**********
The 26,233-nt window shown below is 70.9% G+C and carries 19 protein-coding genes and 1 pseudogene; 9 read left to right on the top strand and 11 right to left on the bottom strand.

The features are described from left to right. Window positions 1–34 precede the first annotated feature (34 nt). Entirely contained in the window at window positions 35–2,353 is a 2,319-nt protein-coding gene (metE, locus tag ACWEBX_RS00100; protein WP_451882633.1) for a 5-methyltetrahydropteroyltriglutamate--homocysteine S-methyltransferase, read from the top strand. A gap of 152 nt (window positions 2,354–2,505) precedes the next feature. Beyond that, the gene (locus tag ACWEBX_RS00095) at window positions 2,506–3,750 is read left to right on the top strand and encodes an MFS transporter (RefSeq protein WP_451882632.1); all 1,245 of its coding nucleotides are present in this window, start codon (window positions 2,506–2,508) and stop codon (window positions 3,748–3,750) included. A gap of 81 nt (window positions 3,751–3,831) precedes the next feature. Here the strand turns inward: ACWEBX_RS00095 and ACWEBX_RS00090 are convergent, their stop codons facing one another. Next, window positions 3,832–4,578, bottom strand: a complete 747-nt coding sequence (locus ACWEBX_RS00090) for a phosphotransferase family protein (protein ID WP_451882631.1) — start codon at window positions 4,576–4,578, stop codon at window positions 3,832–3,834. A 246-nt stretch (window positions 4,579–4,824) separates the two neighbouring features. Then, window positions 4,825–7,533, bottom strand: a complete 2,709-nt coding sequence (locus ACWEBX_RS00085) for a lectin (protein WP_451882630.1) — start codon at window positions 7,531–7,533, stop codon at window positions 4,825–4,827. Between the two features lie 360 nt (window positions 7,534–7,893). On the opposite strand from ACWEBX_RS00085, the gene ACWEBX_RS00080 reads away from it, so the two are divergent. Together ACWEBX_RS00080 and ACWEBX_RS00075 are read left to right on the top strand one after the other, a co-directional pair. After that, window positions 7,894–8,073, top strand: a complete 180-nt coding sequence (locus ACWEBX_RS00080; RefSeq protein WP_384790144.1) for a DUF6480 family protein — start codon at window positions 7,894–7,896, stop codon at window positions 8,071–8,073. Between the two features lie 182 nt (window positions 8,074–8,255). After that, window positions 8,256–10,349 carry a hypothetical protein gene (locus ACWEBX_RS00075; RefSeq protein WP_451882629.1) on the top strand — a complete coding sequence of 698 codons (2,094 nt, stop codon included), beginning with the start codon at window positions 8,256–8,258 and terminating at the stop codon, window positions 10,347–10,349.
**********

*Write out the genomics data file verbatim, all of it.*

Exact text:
The 26,233-nt window shown below is 70.9% G+C and carries 19 protein-coding genes and 1 pseudogene; 9 read left to right on the top strand and 11 right to left on the bottom strand.

The features are described from left to right. Window positions 1–34 precede the first annotated feature (34 nt). Entirely contained in the window at window positions 35–2,353 is a 2,319-nt protein-coding gene (metE, locus tag ACWEBX_RS00100; protein WP_451882633.1) for a 5-methyltetrahydropteroyltriglutamate--homocysteine S-methyltransferase, read from the top strand. A gap of 152 nt (window positions 2,354–2,505) precedes the next feature. Beyond that, the gene (locus tag ACWEBX_RS00095) at window positions 2,506–3,750 is read left to right on the top strand and encodes an MFS transporter (RefSeq protein WP_451882632.1); all 1,245 of its coding nucleotides are present in this window, start codon (window positions 2,506–2,508) and stop codon (window positions 3,748–3,750) included. A gap of 81 nt (window positions 3,751–3,831) precedes the next feature. Here the strand turns inward: ACWEBX_RS00095 and ACWEBX_RS00090 are convergent, their stop codons facing one another. Next, window positions 3,832–4,578, bottom strand: a complete 747-nt coding sequence (locus ACWEBX_RS00090) for a phosphotransferase family protein (protein ID WP_451882631.1) — start codon at window positions 4,576–4,578, stop codon at window positions 3,832–3,834. A 246-nt stretch (window positions 4,579–4,824) separates the two neighbouring features. Then, window positions 4,825–7,533, bottom strand: a complete 2,709-nt coding sequence (locus ACWEBX_RS00085) for a lectin (protein WP_451882630.1) — start codon at window positions 7,531–7,533, stop codon at window positions 4,825–4,827. Between the two features lie 360 nt (window positions 7,534–7,893). On the opposite strand from ACWEBX_RS00085, the gene ACWEBX_RS00080 reads away from it, so the two are divergent. Together ACWEBX_RS00080 and ACWEBX_RS00075 are read left to right on the top strand one after the other, a co-directional pair. After that, window positions 7,894–8,073, top strand: a complete 180-nt coding sequence (locus ACWEBX_RS00080; RefSeq protein WP_384790144.1) for a DUF6480 family protein — start codon at window positions 7,894–7,896, stop codon at window positions 8,071–8,073. Between the two features lie 182 nt (window positions 8,074–8,255). After that, window positions 8,256–10,349 carry a hypothetical protein gene (locus ACWEBX_RS00075; RefSeq protein WP_451882629.1) on the top strand — a complete coding sequence of 698 codons (2,094 nt, stop codon included), beginning with the start codon at window positions 8,256–8,258 and terminating at the stop codon, window positions 10,347–10,349.